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The final sunset at sea. Photo: Valérie Bellec (NGU)

Photo: Mareano / NGU

Mareano expedition completed

Expedition diary: It is 18:25 on Sunday evening, and where we are, the sea is almost 500 metres deep. Our video rig hovers lazily over the sea floor. It is completing the final metres of a total of 33.4 kilometres of video transects on the Spitsbergen Bank, before G.O. Sars can set sail for Tromsø.

All of the planned samples and videos have been taken. After 20 days at sea, we are returning home laden down with data and seabed samples from 165 different locations. This means the Mareano Programme has now carried out 34 surveys of marine biology, geology and chemistry over the years, collecting data and sediment samples from a total of 240,000 km2 of the sea floor in the Barents Sea, Norwegian Sea and the coastal areas around Svalbard. It will now take one or two years’ work to finish going through the material and, for instance, modelling the biotopes and including them in the maps on Geological map products will be produced and published as early as 2022. 

12 hours later we are half way to Nord-Fugløya, where we will head into sheltered waters for the final leg to Tromsø. Fortunately we finished our work on Spitsbergen Bank seven hours before our planned departure time, which allowed us to get away before the moderate gale that was forecast. The home journey wouldn’t have been much fun with high waves crashing over us and slowing us down.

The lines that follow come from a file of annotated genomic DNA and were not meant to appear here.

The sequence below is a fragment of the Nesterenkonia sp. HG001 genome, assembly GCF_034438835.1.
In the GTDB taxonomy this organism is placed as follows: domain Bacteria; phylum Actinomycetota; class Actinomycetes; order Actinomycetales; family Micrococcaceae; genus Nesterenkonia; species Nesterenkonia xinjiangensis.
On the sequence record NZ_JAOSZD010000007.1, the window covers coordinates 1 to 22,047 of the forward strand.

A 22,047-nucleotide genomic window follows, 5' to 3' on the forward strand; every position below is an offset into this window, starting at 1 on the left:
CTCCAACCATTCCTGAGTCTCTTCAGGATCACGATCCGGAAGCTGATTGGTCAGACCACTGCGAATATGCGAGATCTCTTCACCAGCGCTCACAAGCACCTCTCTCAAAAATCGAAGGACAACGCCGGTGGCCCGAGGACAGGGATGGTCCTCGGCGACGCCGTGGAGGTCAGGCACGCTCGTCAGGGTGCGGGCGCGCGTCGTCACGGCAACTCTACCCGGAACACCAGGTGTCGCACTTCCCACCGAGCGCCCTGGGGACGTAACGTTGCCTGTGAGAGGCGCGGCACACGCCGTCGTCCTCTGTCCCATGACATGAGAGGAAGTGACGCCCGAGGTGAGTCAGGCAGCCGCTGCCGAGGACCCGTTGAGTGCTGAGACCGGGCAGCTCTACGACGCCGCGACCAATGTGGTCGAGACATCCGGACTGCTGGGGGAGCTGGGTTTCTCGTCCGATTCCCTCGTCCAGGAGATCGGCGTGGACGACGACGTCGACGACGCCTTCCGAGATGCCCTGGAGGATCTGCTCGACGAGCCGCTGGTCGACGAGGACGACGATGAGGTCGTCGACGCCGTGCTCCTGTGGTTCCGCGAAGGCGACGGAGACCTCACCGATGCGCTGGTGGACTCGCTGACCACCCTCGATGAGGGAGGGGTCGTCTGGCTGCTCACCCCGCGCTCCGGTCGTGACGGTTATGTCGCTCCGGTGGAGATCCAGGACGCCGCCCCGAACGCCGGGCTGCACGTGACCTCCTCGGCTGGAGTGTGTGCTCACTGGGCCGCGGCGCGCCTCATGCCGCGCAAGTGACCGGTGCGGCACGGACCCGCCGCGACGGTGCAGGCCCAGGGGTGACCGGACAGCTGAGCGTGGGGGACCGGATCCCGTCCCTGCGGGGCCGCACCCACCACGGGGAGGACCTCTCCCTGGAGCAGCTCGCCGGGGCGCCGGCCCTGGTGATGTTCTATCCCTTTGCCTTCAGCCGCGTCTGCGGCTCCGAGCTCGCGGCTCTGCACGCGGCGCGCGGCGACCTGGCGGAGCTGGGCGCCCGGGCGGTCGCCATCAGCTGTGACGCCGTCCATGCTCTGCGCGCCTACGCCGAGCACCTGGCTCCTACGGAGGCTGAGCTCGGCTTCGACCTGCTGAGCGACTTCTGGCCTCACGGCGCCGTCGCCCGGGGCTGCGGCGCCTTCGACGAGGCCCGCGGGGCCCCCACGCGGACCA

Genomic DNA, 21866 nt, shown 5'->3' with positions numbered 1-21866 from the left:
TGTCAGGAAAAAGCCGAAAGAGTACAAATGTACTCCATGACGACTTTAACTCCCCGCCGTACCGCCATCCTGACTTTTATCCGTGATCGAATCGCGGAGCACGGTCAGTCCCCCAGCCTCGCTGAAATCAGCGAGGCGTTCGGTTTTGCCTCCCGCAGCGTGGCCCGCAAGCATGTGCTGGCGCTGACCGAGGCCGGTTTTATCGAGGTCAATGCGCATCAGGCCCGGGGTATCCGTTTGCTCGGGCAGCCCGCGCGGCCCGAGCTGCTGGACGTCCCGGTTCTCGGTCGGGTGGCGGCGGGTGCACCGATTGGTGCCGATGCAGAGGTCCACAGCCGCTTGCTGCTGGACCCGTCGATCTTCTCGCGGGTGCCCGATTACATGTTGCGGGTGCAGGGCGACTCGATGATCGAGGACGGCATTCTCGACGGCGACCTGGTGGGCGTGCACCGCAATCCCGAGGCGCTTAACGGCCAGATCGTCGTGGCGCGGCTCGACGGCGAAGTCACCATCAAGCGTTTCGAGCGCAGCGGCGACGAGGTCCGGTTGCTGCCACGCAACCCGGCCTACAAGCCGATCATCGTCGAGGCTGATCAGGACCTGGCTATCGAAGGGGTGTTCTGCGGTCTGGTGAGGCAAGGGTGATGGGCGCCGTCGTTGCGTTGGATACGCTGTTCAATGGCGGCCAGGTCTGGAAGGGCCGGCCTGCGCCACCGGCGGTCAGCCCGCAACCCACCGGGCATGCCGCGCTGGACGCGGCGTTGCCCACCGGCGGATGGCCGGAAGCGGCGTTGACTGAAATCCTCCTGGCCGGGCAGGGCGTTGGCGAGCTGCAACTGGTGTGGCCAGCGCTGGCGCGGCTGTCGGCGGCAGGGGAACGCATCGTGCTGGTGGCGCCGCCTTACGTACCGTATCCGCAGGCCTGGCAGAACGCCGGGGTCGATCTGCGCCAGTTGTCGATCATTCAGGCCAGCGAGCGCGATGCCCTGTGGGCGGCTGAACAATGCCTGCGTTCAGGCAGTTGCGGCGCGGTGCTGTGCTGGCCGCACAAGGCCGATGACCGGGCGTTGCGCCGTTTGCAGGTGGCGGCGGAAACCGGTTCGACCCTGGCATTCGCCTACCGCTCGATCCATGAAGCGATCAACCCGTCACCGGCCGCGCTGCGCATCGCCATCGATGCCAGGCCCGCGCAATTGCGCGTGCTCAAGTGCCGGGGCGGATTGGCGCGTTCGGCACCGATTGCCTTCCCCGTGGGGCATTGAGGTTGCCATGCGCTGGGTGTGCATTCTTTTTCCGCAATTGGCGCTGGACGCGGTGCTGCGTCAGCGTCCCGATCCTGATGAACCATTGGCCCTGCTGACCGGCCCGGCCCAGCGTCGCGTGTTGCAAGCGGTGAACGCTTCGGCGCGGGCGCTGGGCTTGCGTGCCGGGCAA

Kartfremstilling av toktrute
The route of G.O. Sars and the 165 locations where videos were recorded and samples were taken from the sea floor. Map: Kjell Bakkeplass (IMR).

The homeward leg has been used for cleaning up and packing, taking equipment apart and preparing it for transport to the Geological Survey of Norway and the Institute of Marine Research. In between all that, a birthday was celebrated with cake and the birthday song in two languages. Although we will soon reach land, there is still a lot of work to be done unloading and transporting our valuable samples. 

Gravitasjonsprøvetakeren på dekk
The gravity corer, including 5 metres of steel pipes, had to be both assembled and disassembled. Photo: Ingrid Leirvik Olsen Riksheim (NGU)

For example, DNA samples from the sea floor, which Mareano will study further to help identify the species of benthic fauna, need to be moved from the ship’s ultra-low-temperature freezer (-80 °C) into another ultra-low-temperature freezer on land. Frozen sediment samples, which are to be analysed for pollutants and heavy metals, will be sent south still frozen. These samples are worth their weight in gold. There is no room for shortcuts, and everything has to be monitored carefully until they reach their destination safely. 

Thank you to all those who have followed us on our journey!

You will be able to follow us on another expedition next year, which will include us diving down into the deep ocean to test new methods of mapping the sea floor at depths of up to 4,000 metres. We are also planning an expedition to the seas north of Svalbard, to study the sea floor of the High Arctic, where little is known about the bottom types and resources.


Photo of Børge Holte

Børge Holte

916 30 856
Bilde mangler

Valérie Bellec

Norges geologiske undersøkelse